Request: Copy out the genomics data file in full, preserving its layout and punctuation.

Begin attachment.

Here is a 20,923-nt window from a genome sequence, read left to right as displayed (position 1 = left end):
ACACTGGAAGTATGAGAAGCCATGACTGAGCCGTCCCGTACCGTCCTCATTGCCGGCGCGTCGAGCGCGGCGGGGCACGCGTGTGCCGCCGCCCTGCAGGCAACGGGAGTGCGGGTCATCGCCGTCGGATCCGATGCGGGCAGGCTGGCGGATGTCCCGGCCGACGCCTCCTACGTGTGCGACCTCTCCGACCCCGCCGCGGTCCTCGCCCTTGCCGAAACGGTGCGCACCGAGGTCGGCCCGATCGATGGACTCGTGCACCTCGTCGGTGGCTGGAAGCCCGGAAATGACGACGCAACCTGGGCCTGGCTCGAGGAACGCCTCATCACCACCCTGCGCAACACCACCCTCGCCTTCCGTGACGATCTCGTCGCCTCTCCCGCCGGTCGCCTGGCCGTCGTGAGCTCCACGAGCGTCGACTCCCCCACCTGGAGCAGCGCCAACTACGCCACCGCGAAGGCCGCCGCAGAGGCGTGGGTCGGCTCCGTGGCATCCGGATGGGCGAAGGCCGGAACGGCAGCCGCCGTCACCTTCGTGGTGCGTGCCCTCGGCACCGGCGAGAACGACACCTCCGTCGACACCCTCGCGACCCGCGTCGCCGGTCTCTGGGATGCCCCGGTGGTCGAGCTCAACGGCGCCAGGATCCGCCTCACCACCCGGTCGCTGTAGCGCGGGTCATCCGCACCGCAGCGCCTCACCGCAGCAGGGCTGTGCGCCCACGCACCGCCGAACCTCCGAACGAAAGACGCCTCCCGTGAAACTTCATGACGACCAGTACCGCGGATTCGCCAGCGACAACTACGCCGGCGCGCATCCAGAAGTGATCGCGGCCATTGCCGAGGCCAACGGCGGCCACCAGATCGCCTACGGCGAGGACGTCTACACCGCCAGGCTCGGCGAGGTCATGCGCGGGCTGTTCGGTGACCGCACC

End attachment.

Here is a 20,923-nt window from a genome sequence, read left to right as displayed (position 1 = left end):
ACACTGGAAGTATGAGAAGCCATGACTGAGCCGTCCCGTACCGTCCTCATTGCCGGCGCGTCGAGCGCGGCGGGGCACGCGTGTGCCGCCGCCCTGCAGGCAACGGGAGTGCGGGTCATCGCCGTCGGATCCGATGCGGGCAGGCTGGCGGATGTCCCGGCCGACGCCTCCTACGTGTGCGACCTCTCCGACCCCGCCGCGGTCCTCGCCCTTGCCGAAACGGTGCGCACCGAGGTCGGCCCGATCGATGGACTCGTGCACCTCGTCGGTGGCTGGAAGCCCGGAAATGACGACGCAACCTGGGCCTGGCTCGAGGAACGCCTCATCACCACCCTGCGCAACACCACCCTCGCCTTCCGTGACGATCTCGTCGCCTCTCCCGCCGGTCGCCTGGCCGTCGTGAGCTCCACGAGCGTCGACTCCCCCACCTGGAGCAGCGCCAACTACGCCACCGCGAAGGCCGCCGCAGAGGCGTGGGTCGGCTCCGTGGCATCCGGATGGGCGAAGGCCGGAACGGCAGCCGCCGTCACCTTCGTGGTGCGTGCCCTCGGCACCGGCGAGAACGACACCTCCGTCGACACCCTCGCGACCCGCGTCGCCGGTCTCTGGGATGCCCCGGTGGTCGAGCTCAACGGCGCCAGGATCCGCCTCACCACCCGGTCGCTGTAGCGCGGGTCATCCGCACCGCAGCGCCTCACCGCAGCAGGGCTGTGCGCCCACGCACCGCCGAACCTCCGAACGAAAGACGCCTCCCGTGAAACTTCATGACGACCAGTACCGCGGATTCGCCAGCGACAACTACGCCGGCGCGCATCCAGAAGTGATCGCGGCCATTGCCGAGGCCAACGGCGGCCACCAGATCGCCTACGGCGAGGACGTCTACACCGCCAGGCTCGGCGAGGTCATGCGCGGGCTGTTCGGTGACCGCACC